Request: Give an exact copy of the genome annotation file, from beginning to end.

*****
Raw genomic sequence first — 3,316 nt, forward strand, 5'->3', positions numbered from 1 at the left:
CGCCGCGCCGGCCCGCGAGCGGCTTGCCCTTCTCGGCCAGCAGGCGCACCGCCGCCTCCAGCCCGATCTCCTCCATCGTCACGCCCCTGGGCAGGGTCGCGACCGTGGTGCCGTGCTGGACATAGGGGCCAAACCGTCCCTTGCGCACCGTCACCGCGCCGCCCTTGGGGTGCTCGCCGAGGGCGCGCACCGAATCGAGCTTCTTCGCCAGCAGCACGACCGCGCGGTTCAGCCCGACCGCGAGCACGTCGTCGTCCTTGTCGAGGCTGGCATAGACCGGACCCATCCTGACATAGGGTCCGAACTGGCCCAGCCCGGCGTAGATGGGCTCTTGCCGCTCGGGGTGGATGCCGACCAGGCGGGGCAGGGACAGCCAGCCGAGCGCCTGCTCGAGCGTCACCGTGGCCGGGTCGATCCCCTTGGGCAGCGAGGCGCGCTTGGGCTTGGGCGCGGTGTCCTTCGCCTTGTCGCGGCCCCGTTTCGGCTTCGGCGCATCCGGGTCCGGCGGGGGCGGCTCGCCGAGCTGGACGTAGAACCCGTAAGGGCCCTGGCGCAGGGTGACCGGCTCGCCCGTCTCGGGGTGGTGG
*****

Raw genomic sequence first — 3,316 nt, forward strand, 5'->3', positions numbered from 1 at the left:
CGCCGCGCCGGCCCGCGAGCGGCTTGCCCTTCTCGGCCAGCAGGCGCACCGCCGCCTCCAGCCCGATCTCCTCCATCGTCACGCCCCTGGGCAGGGTCGCGACCGTGGTGCCGTGCTGGACATAGGGGCCAAACCGTCCCTTGCGCACCGTCACCGCGCCGCCCTTGGGGTGCTCGCCGAGGGCGCGCACCGAATCGAGCTTCTTCGCCAGCAGCACGACCGCGCGGTTCAGCCCGACCGCGAGCACGTCGTCGTCCTTGTCGAGGCTGGCATAGACCGGACCCATCCTGACATAGGGTCCGAACTGGCCCAGCCCGGCGTAGATGGGCTCTTGCCGCTCGGGGTGGATGCCGACCAGGCGGGGCAGGGACAGCCAGCCGAGCGCCTGCTCGAGCGTCACCGTGGCCGGGTCGATCCCCTTGGGCAGCGAGGCGCGCTTGGGCTTGGGCGCGGTGTCCTTCGCCTTGTCGCGGCCCCGTTTCGGCTTCGGCGCATCCGGGTCCGGCGGGGGCGGCTCGCCGAGCTGGACGTAGAACCCGTAAGGGCCCTGGCGCAGGGTGACCGGCTCGCCCGTCTCGGGGTGGTGG